I liked my last version of Simplicity 1366 so much that I made another. This time I wanted a snuggly, casual top to wear to the gym or throw on with jeans. I kept the shape the same as the last time when I made it up in white denim. I just added a wide, slightly stand-up neckband and shortened the sleeves a smidgen.
The fabric is a soft, fleece-lined, semi-stable knit. My leather shorts were blogged about several months ago. They’ve been a surprisingly favourite make for me. Knowing how hot leather is, I wasn’t sure how much I’d actually want to wear them in a sweltering Kansas Summer. They are loose enough to be cool on my legs and they go with so many different styles of tops. They’ve actually filled the blind spot in my wardrobe that sits somewhere between too dressy, and not dressy enough. Elastic waist shorts and a T-shirt for smart casual, yes!
I just can’t stop with this Cynthia Rowley pattern, Simplicity 1366. It is seriously the most perfect blank canvas. My other makes of this pattern are here, here, here, and here.
For this version, I made the following changes:
- dropped the shoulder seam by a further inch
- added an extra inch to the neckline side of the shoulder seam
- dropped the bottom of the armscye by about 1.5″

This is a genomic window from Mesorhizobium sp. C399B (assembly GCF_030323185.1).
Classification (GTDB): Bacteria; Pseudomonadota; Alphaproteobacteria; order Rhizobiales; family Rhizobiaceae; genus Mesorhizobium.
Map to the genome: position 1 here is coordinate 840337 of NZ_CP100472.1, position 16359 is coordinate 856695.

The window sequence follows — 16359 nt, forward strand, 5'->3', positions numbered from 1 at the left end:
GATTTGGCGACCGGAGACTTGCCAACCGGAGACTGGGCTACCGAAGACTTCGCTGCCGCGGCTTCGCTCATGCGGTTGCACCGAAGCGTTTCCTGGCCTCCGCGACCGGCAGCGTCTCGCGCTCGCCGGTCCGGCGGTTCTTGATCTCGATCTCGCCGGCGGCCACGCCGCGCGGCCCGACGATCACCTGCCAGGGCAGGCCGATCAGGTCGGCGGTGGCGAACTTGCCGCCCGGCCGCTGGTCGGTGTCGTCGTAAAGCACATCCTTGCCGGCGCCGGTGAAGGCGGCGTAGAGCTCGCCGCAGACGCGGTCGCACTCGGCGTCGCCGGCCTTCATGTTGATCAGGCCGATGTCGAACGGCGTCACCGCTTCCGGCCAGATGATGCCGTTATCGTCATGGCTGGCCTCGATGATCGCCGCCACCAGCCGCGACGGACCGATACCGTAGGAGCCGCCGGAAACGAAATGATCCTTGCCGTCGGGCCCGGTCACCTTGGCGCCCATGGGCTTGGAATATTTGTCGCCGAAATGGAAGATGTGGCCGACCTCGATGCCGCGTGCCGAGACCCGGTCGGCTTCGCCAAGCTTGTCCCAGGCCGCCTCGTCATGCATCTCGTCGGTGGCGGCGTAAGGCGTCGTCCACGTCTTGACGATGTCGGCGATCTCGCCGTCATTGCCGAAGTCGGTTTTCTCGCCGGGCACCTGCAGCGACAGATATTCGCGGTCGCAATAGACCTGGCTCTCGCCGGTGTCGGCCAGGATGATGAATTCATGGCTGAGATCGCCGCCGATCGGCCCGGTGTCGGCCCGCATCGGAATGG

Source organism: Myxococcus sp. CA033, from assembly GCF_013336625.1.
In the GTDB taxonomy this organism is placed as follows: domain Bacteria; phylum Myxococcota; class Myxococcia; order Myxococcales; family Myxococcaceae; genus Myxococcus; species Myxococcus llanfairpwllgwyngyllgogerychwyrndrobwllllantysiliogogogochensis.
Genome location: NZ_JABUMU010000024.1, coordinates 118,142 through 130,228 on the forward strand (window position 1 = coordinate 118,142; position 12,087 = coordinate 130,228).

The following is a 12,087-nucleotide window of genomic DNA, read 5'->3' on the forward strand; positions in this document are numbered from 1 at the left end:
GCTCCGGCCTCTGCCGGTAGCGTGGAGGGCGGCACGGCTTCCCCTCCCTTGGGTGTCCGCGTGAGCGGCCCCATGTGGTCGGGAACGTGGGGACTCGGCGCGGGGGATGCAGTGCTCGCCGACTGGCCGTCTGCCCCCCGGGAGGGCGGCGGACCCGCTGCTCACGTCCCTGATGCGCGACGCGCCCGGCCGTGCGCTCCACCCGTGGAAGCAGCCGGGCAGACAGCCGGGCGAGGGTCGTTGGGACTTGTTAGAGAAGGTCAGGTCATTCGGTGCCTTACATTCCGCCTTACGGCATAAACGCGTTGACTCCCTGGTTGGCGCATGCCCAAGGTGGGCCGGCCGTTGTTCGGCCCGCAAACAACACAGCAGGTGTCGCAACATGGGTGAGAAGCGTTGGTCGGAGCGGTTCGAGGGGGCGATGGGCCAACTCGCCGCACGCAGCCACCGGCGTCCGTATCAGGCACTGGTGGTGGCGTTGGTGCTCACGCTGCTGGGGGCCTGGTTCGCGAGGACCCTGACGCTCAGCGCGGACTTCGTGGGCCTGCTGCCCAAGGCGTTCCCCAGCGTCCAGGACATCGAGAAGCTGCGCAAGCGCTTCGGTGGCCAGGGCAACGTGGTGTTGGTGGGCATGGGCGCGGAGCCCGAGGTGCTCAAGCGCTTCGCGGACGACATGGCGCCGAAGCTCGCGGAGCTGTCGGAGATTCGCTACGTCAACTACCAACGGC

- added a feature zip to a shoulder seam
- made some wide bias binding for the neckline, folded it over, stretched it slightly and attached it like I would a knit neck band
- lengthened the arms to extra, extra long. I wanted to roll these sleeves up.
- lengthened the back bodice piece but kept the front piece short. I added extensions to the bottom of each side seam so I could hem little slits in each side.
Here is the top photographed untucked and with the sleeves left long to help you get a better visual of the modifications I made and how these relate to the top’s actual shape. I won’t be wearing it this way in real life, but I needed the length in those arms to create the bulky, rolled up look you see in the earlier photos. I paired the top with my favourite leather skirt.
I know Winter white is a bit of a trend this season, but I think I took the Summer White trend to the max, and quite frankly, I’m a little bit over white right now. In fact, I’ve been lusting after all shades of purple and deep pinks so when I saw my white wool trackie pants hanging in the wardrobe the other day, I knew they were destined for a dye job. I also wanted to update their style a little.